5. Matés JM. Effects of antioxidant enzymes in the molecular control of reactive oxygen species toxicology. Toxicology 2000;153:83-104.
  6. Muzykantov VR. Targeting of superoxide dismutase and catalase to vascular endothelium. J Control Release 2001;71:1-21.
  7. Lindström MS. Emerging functions of ribosomal proteins in gene-specific transcription and translation. Biochem Biophys Res Commun 2009;379:167-170.
  8. Wool IG. Extraribosomal functions of ribosomal proteins. Trends Biochem Sci 1996;21:164-165.
  9. Wan F, Anderson DE, Barnitz RA, et al. Ribosomal protein S3: a KH domain subunit in NF-kappaB complexes that mediates selective gene regulation. Cell 2007;131:927-939.
  10. Wan F, Lenardo MJ. The nuclear signaling of NF-kappaB: current knowledge, new insights, and future perspectives. Cell Res 2010;20:24-33.
  11. Jang CY, Lee JY, Kim J. RpS3, a DNA repair endonuclease and ribosomal protein, is involved in apoptosis. FEBS Lett 2004;560:81-85.
  12. Hwang IK, Yoo KY, Kim DW, et al. Ischemia-induced ribosomal protein S3 expressional changes and the neuroprotective effect against experimental cerebral ischemic damage. J Neurosci Res 2008;86:1823-1835.
  13. Almeida AA, Farah A, Silva DA, Nunan EA, Glória MB. Antibacterial activity of coffee extracts and selected coffee chemical compounds against enterobacteria. J Agric Food Chem 2006;54:8738-8743.
  14. Kono Y, Kashine S, Yoneyama T, Sakamoto Y, Matsui Y, Shibata H. Iron chelation by chlorogenic acid as a natural antioxidant. Biosci Biotechnol Biochem 1998;62:22-27.
  15. Jin XH, Ohgami K, Shiratori K, et al. Effects of blue honeysuckle (Lonicera caerulea L.) extract on lipopolysaccharide-induced inflammation in vitro and in vivo. Exp Eye Res 2006;82:860-867.
  16. dos Santos MD, Almeida MC, Lopes NP, de Souza GE. Evaluation of the anti-inflammatory, analgesic and antipyretic activities of the natural polyphenol chlorogenic acid. Biol Pharm Bull 2006;29:2236-2240.
  17. Sheu MJ, Chou PY, Cheng HC, et al. Analgesic and anti-inflammatory activities of a water extract of Trachelospermum jasminoides (Apocynaceae). J Ethnopharmacol 2009;126:332-338.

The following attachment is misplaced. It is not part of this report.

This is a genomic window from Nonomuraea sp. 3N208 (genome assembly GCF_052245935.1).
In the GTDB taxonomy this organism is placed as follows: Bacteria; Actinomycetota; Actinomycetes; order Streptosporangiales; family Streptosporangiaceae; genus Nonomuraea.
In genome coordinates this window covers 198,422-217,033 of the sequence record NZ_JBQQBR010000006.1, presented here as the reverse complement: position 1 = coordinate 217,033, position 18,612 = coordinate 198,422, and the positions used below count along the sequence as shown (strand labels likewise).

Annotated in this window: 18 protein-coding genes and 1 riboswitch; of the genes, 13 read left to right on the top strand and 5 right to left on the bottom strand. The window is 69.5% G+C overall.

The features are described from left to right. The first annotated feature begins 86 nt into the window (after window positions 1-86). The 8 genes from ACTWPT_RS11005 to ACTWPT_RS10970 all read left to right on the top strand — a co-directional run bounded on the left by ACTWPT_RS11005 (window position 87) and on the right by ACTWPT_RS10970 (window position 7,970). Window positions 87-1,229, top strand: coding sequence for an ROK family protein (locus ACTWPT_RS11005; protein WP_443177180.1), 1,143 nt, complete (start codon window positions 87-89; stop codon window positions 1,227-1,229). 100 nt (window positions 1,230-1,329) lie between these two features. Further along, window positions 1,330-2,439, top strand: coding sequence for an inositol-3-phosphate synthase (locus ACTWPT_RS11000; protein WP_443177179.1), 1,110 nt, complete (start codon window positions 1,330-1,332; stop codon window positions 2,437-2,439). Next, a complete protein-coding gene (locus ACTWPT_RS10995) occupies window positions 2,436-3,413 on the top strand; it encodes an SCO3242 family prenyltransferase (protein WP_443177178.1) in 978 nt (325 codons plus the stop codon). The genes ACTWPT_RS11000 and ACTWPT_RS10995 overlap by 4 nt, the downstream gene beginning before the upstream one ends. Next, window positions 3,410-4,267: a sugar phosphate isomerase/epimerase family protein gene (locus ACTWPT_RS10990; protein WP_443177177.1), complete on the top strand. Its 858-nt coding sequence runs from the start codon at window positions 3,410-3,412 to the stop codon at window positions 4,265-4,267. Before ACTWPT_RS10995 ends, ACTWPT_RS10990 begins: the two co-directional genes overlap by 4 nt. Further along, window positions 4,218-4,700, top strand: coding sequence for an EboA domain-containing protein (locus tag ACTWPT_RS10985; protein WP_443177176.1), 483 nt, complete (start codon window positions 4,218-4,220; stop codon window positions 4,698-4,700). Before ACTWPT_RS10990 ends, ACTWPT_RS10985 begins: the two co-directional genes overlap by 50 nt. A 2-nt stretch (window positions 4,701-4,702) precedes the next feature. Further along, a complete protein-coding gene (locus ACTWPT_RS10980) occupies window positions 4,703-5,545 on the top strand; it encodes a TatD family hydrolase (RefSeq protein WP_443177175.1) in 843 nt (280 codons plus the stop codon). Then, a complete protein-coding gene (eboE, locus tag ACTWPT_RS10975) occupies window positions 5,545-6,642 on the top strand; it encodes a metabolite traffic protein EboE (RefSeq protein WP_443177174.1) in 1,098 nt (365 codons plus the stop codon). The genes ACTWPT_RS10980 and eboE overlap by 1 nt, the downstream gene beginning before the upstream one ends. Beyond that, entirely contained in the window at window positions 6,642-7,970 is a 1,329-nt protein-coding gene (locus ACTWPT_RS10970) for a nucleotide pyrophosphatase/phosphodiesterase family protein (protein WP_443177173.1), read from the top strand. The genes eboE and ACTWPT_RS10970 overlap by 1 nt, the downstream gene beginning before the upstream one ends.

18. Dietz GP. Cell-penetrating peptide technology to deliver chaperones and associated factors in diseases and basic research. Curr Pharm Biotechnol 2010;11:167-174.
  19. Egleton RD, Davis TP. Bioavailability and transport of peptides and peptide drugs into the brain. Peptides 1997;18:1431-1439.
  20. Wadia JS, Dowdy SF. Protein transduction technology. Curr Opin Biotechnol 2002;13:52-56.
  21. Choi SH, Kim SY, An JJ, et al. Human PEP-1-ribosomal protein S3 protects against UV-induced skin cell death. FEBS Lett 2006;580:6755-6762.
  22. Kim DW, Lee SH, Jeong MS, et al. Transduced Tat-SAG fusion protein protects against oxidative stress and brain ischemic insult. Free Radic Biol Med 2010;48:969-977.
  23. Kim MJ, Kim DW, Yoo KY, et al. Protective effects of transduced PEP-1-Frataxin protein on oxidative stress-induced neuronal cell death. J Neurol Sci 2010;298:64-69.
  24. Lee SH, Jeong HJ, Kim DW, et al. Enhancement of HIV-1 Tat fusion protein transduction efficiency by bog blueberry anthocyanins. BMB Rep 2010;43:561-566.
  25. Sohn EJ, Kim DW, Kim YN, et al. Effects of pergolide mesylate on transduction efficiency of PEP-1-catalase protein. Biochem Biophys Res Commun 2011;406:336-340.
  26. Huang MT, Smart RC, Wong CQ, Conney AH. Inhibitory effect of curcumin, chlorogenic acid, caffeic acid, and ferulic acid on tumor promotion in mouse skin by 12-O-tetradecanoylphorbol-13-acetate. Cancer Res 1988;48:5941-5946.
  27. Bandyopadhyay G, Biswas T, Roy KC, et al. Chlorogenic acid inhibits Bcr-Abl tyrosine kinase and triggers p38 mitogen-activated protein kinase-dependent apoptosis in chronic myelogenous leukemic cells. Blood 2004;104:2514-2522.
  28. Feng R, Lu Y, Bowman LL, Qian Y, Castranova V, Ding M. Inhibition of activator protein-1, NF-kappaB, and MAPKs and induction of phase 2 detoxifying enzyme activity by chlorogenic acid. J Biol Chem 2005;280:27888-27895.
  29. Yang CS, Sang S, Lambert JD, Hou Z, Ju J, Lu G. Possible mechanisms of the cancer-preventive activities of green tea. Mol Nutr Food Res 2006;50:170-175.
  30. Wang H, Zhong CY, Wu JF, Huang YB, Liu CB. Enhancement of TAT cell membrane penetration efficiency by dimethyl sulphoxide. J Control Release 2010;143:64-70.
  31. Luo D, Saltzman WM. Synthetic DNA delivery systems. Nat Biotechnol 2000;18:33-37.
  32. Richard JP, Melikov K, Vives E, et al. Cell-penetrating peptides. A reevaluation of the mechanism of cellular uptake. J Biol Chem 2003;278:585-590.
  33. Deshayes S, Plénat T, Aldrian-Herrada G, Divita G, Le Grimellec C, Heitz F. Primary amphipathic cell-penetrating peptides: structural requirements and interactions with model membranes. Biochemistry 2004;43:7698-7706.
  34. Deshayes S, Gerbal-Chaloin S, Morris MC, et al. On the mechanism of non-endosomial peptide-mediated cellular delivery of nucleic acids. Biochim Biophys Acta 2004;1667:141-147.